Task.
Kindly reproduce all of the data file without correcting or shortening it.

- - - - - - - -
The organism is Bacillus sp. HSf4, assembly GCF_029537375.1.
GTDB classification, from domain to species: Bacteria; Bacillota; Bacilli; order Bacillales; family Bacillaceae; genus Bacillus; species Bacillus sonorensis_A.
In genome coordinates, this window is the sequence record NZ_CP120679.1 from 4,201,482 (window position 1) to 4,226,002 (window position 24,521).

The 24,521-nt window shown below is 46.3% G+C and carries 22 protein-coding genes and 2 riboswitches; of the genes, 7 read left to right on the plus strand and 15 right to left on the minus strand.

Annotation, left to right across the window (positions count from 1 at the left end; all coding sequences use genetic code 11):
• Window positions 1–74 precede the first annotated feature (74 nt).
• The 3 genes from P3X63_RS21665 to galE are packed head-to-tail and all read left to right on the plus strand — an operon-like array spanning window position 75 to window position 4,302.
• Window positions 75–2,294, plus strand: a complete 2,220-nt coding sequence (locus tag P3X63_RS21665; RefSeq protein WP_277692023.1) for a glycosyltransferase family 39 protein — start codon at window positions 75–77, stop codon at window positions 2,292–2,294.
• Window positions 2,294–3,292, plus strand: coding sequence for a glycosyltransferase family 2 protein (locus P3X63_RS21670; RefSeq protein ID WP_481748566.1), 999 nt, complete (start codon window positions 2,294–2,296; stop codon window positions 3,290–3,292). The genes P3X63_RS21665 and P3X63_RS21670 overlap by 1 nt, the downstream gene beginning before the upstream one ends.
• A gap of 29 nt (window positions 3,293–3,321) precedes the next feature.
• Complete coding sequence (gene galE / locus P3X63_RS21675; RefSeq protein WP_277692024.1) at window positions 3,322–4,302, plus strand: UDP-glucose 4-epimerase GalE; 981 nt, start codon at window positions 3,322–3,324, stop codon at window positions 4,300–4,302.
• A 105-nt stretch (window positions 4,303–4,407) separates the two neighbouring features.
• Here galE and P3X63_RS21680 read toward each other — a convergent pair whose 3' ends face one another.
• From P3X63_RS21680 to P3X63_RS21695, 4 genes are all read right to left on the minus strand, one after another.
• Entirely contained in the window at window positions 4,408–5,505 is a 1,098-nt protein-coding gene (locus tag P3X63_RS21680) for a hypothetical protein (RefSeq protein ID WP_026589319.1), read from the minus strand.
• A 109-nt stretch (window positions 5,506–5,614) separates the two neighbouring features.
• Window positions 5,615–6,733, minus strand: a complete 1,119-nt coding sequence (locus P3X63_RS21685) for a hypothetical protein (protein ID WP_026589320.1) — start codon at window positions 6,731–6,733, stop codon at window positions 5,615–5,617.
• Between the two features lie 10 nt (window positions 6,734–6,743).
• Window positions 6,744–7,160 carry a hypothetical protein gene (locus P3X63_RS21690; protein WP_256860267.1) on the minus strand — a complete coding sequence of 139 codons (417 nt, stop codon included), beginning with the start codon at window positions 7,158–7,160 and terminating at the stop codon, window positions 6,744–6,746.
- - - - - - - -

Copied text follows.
The organism is Bacillus sp. HSf4, assembly GCF_029537375.1.
GTDB classification, from domain to species: Bacteria; Bacillota; Bacilli; order Bacillales; family Bacillaceae; genus Bacillus; species Bacillus sonorensis_A.
In genome coordinates, this window is the sequence record NZ_CP120679.1 from 4,201,482 (window position 1) to 4,226,002 (window position 24,521).

The 24,521-nt window shown below is 46.3% G+C and carries 22 protein-coding genes and 2 riboswitches; of the genes, 7 read left to right on the plus strand and 15 right to left on the minus strand.

Annotation, left to right across the window (positions count from 1 at the left end; all coding sequences use genetic code 11):
• Window positions 1–74 precede the first annotated feature (74 nt).
• The 3 genes from P3X63_RS21665 to galE are packed head-to-tail and all read left to right on the plus strand — an operon-like array spanning window position 75 to window position 4,302.
• Window positions 75–2,294, plus strand: a complete 2,220-nt coding sequence (locus tag P3X63_RS21665; RefSeq protein WP_277692023.1) for a glycosyltransferase family 39 protein — start codon at window positions 75–77, stop codon at window positions 2,292–2,294.
• Window positions 2,294–3,292, plus strand: coding sequence for a glycosyltransferase family 2 protein (locus P3X63_RS21670; RefSeq protein ID WP_481748566.1), 999 nt, complete (start codon window positions 2,294–2,296; stop codon window positions 3,290–3,292). The genes P3X63_RS21665 and P3X63_RS21670 overlap by 1 nt, the downstream gene beginning before the upstream one ends.
• A gap of 29 nt (window positions 3,293–3,321) precedes the next feature.
• Complete coding sequence (gene galE / locus P3X63_RS21675; RefSeq protein WP_277692024.1) at window positions 3,322–4,302, plus strand: UDP-glucose 4-epimerase GalE; 981 nt, start codon at window positions 3,322–3,324, stop codon at window positions 4,300–4,302.
• A 105-nt stretch (window positions 4,303–4,407) separates the two neighbouring features.
• Here galE and P3X63_RS21680 read toward each other — a convergent pair whose 3' ends face one another.
• From P3X63_RS21680 to P3X63_RS21695, 4 genes are all read right to left on the minus strand, one after another.
• Entirely contained in the window at window positions 4,408–5,505 is a 1,098-nt protein-coding gene (locus tag P3X63_RS21680) for a hypothetical protein (RefSeq protein ID WP_026589319.1), read from the minus strand.
• A 109-nt stretch (window positions 5,506–5,614) separates the two neighbouring features.
• Window positions 5,615–6,733, minus strand: a complete 1,119-nt coding sequence (locus P3X63_RS21685) for a hypothetical protein (protein ID WP_026589320.1) — start codon at window positions 6,731–6,733, stop codon at window positions 5,615–5,617.
• Between the two features lie 10 nt (window positions 6,734–6,743).
• Window positions 6,744–7,160 carry a hypothetical protein gene (locus P3X63_RS21690; protein WP_256860267.1) on the minus strand — a complete coding sequence of 139 codons (417 nt, stop codon included), beginning with the start codon at window positions 7,158–7,160 and terminating at the stop codon, window positions 6,744–6,746.